Branding with Your Logo
Identity designer, Alison Hulett said, “The logo or trademark is without a doubt the ultimate ‘branding’ tool.”
To better understand the place of the logo in organizational branding, it’s helpful to look at a little history. The word “logo” means a name, symbol, or trademark designed for easy recognition. The use of logos goes back to the early days of the Renaissance, around the 13th Century. Goldsmiths, masons, paper makers, and potters, were among the first tradespeople to use marks—pressings into gold, chiseled symbols, watermarks on paper, and simple thumbprints on pottery. Trademarks are still used for the same reason they were established centuries ago: to provide an easy method for recognizing a particular product. These “marks” made it easier to differentiate a quality product from one that was not well made. The value of the craftsmanship represented in the gold, paper, stonework, pottery, etc., could be expressed through the special, distinctive mark on the product.
It’s still helpful to think of a logo in those terms: your logo is your symbol—your mark—of guaranteed authenticity. A simple swoosh on a pair of athletic shoes transforms those modest sneakers into desirable, quality footwear with an unspoken guarantee of “authentic athletic performance.”
Logos are still the front door to products and services today. The logo or mark of an organization is often the very first impression a potential customer or supporter has of your organization. That’s why it’s important that your logo is an accurate representation of your marketplace positioning, personality, and mission. And for service organizations with “invisible” offerings (no tangible products), the logo often represents the offerings. So don’t underestimate their importance.
Some Logo Criteria
Here are five things to keep in mind when evaluating your current logo—or considering a redesign—to align your logo with your brand essence.
Your logo should be simple and readable. The viewer should “get it” immediately and be able to get a “sneak peek” into your brand through the mark itself. The challenge then, is to create a logo that is simple and immediate without being boring or institutional.
Your logo should convey a sense of emotion and personality. Think of it as the layers of an onion. As you peel away each layer—the typography, the symbols, the shapes and textures, and color palette—you learn more and more about the brand (the company) behind the logo.
Your logo should express the appropriate tone and voice articulated in your brand strategy. When you think about this critical alignment, consider the necktie. If a businessman walks into a boardroom with a loud and garish pink flamingo-print tie, that tie would speak clearly to everyone in the room even before the businessman uttered a single word. Conversely, a conservative silk tie will “speak” in an entirely different voice. Your company’s logo can act as the reputation that precedes you into the marketplace.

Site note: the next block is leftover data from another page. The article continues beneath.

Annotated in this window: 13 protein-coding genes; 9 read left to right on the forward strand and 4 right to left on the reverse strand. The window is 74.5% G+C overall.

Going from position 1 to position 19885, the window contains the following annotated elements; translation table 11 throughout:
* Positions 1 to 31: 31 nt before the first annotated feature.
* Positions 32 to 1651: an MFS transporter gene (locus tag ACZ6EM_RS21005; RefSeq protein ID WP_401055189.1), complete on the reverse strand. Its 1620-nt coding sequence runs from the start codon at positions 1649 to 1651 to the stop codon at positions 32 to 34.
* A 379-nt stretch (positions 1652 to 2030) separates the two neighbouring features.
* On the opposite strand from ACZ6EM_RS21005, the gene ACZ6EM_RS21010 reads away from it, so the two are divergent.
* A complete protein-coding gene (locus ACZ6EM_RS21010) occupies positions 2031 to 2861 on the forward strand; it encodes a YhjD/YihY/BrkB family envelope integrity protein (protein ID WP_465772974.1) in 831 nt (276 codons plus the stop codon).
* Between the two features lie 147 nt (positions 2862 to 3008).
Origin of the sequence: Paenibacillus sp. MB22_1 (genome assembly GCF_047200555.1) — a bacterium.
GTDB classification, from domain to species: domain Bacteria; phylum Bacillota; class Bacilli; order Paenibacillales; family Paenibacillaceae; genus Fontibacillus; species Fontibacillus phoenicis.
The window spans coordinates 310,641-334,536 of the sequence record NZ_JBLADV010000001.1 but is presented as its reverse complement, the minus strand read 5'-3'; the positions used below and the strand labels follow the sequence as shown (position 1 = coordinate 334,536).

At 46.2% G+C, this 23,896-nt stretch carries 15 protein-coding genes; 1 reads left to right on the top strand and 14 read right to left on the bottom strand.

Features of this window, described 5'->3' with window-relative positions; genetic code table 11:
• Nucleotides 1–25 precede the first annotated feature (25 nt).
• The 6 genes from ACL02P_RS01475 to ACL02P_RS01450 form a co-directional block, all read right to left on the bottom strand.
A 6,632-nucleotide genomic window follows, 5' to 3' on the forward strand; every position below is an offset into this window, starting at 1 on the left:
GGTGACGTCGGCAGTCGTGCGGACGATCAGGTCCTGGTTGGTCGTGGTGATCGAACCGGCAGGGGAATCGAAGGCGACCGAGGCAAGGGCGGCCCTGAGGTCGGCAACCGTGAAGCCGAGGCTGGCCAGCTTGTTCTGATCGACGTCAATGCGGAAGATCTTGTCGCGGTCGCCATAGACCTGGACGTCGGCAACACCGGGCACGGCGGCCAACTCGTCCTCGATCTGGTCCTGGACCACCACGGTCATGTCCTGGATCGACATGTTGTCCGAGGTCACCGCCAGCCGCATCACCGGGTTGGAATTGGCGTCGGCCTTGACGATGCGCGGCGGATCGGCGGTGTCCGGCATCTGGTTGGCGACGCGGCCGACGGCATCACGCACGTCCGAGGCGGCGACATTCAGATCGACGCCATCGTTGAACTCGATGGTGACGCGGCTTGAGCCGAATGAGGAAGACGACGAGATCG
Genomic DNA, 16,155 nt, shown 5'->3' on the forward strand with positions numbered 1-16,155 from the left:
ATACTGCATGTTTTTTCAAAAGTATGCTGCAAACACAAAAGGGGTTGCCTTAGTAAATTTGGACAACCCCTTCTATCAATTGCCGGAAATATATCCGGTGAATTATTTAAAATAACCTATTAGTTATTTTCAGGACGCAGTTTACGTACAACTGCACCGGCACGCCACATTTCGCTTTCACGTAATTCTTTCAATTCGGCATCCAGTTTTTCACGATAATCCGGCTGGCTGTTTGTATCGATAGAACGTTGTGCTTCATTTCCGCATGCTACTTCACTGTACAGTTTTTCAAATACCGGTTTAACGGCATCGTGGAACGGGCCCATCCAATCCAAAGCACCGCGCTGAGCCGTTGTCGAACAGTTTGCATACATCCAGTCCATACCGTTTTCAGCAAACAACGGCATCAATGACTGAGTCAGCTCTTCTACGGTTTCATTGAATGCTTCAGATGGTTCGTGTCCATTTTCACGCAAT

Your logo should be flexible and work well in a multi-channel sales environment—not just on letterhead and business cards. It should work in all mediums from black and white, tiny, low-resolution, fax, web, and full-color printing. With today’s broadband delivery, animated logos—or avatars—can also be a desirable option.
Your logo should look different than other logos—especially those who share your same marketspace or prospect base. Having a “me too” logo design will weaken your organization’s uniqueness and the differentiation you tried so hard to establish in developing your brand essence.
A Critical Starting Point
A good logo design starts with a solid and defined brand. There should be clear focus, alignment, and linkage between your logo and everything else your company represents. It’s not possible to design or commission a logo that meets the criteria of this article unless you first have a clear and focused brand essence--unless you know your organization’s position in the marketplace, your differentiating factor, your personality, your brand promise, and what your business stands for and believes in.
If your company is struggling with any of these attributes, don’t even bother exploring a new logo design. First, conduct or host a brand strategy workshop. And if you do have a solid brand strategy, please don’t let a well-intentioned designer screw it up by not considering the importance of expressing that strategy visually.
When done correctly, this synergy between brand strategy and logo design is referred to as “trade dress” or “visual identity.” When done well, a good logo will be easy to read and understand, express your unique positioning, work in multiple channels, and convey your company’s voice and tone.
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